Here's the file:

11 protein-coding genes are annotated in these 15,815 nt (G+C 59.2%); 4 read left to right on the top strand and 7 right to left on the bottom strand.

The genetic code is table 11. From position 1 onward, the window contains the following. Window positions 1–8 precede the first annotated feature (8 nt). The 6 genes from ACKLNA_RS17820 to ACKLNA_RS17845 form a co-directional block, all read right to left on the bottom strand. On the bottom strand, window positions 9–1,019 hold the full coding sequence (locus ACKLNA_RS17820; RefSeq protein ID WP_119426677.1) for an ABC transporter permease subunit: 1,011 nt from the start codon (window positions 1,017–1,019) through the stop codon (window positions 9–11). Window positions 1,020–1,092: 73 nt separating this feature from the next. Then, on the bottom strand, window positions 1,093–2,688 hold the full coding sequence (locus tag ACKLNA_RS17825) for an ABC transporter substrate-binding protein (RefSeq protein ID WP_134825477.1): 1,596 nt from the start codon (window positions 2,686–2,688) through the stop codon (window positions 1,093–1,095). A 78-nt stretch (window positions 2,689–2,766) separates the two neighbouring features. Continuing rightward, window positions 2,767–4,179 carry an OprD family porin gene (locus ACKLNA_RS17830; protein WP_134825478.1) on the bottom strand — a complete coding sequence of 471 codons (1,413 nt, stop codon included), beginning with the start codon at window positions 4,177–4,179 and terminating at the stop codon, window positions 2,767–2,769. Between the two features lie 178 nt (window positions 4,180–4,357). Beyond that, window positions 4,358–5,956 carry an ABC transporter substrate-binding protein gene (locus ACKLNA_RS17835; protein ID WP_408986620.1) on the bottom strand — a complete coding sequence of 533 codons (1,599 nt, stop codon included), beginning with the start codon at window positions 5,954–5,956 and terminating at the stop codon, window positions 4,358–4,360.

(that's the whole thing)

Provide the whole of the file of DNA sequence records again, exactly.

11 protein-coding genes are annotated in these 15,815 nt (G+C 59.2%); 4 read left to right on the top strand and 7 right to left on the bottom strand.

The genetic code is table 11. From position 1 onward, the window contains the following. Window positions 1–8 precede the first annotated feature (8 nt). The 6 genes from ACKLNA_RS17820 to ACKLNA_RS17845 form a co-directional block, all read right to left on the bottom strand. On the bottom strand, window positions 9–1,019 hold the full coding sequence (locus ACKLNA_RS17820; RefSeq protein ID WP_119426677.1) for an ABC transporter permease subunit: 1,011 nt from the start codon (window positions 1,017–1,019) through the stop codon (window positions 9–11). Window positions 1,020–1,092: 73 nt separating this feature from the next. Then, on the bottom strand, window positions 1,093–2,688 hold the full coding sequence (locus tag ACKLNA_RS17825) for an ABC transporter substrate-binding protein (RefSeq protein ID WP_134825477.1): 1,596 nt from the start codon (window positions 2,686–2,688) through the stop codon (window positions 1,093–1,095). A 78-nt stretch (window positions 2,689–2,766) separates the two neighbouring features. Continuing rightward, window positions 2,767–4,179 carry an OprD family porin gene (locus ACKLNA_RS17830; protein WP_134825478.1) on the bottom strand — a complete coding sequence of 471 codons (1,413 nt, stop codon included), beginning with the start codon at window positions 4,177–4,179 and terminating at the stop codon, window positions 2,767–2,769. Between the two features lie 178 nt (window positions 4,180–4,357). Beyond that, window positions 4,358–5,956 carry an ABC transporter substrate-binding protein gene (locus ACKLNA_RS17835; protein ID WP_408986620.1) on the bottom strand — a complete coding sequence of 533 codons (1,599 nt, stop codon included), beginning with the start codon at window positions 5,954–5,956 and terminating at the stop codon, window positions 4,358–4,360.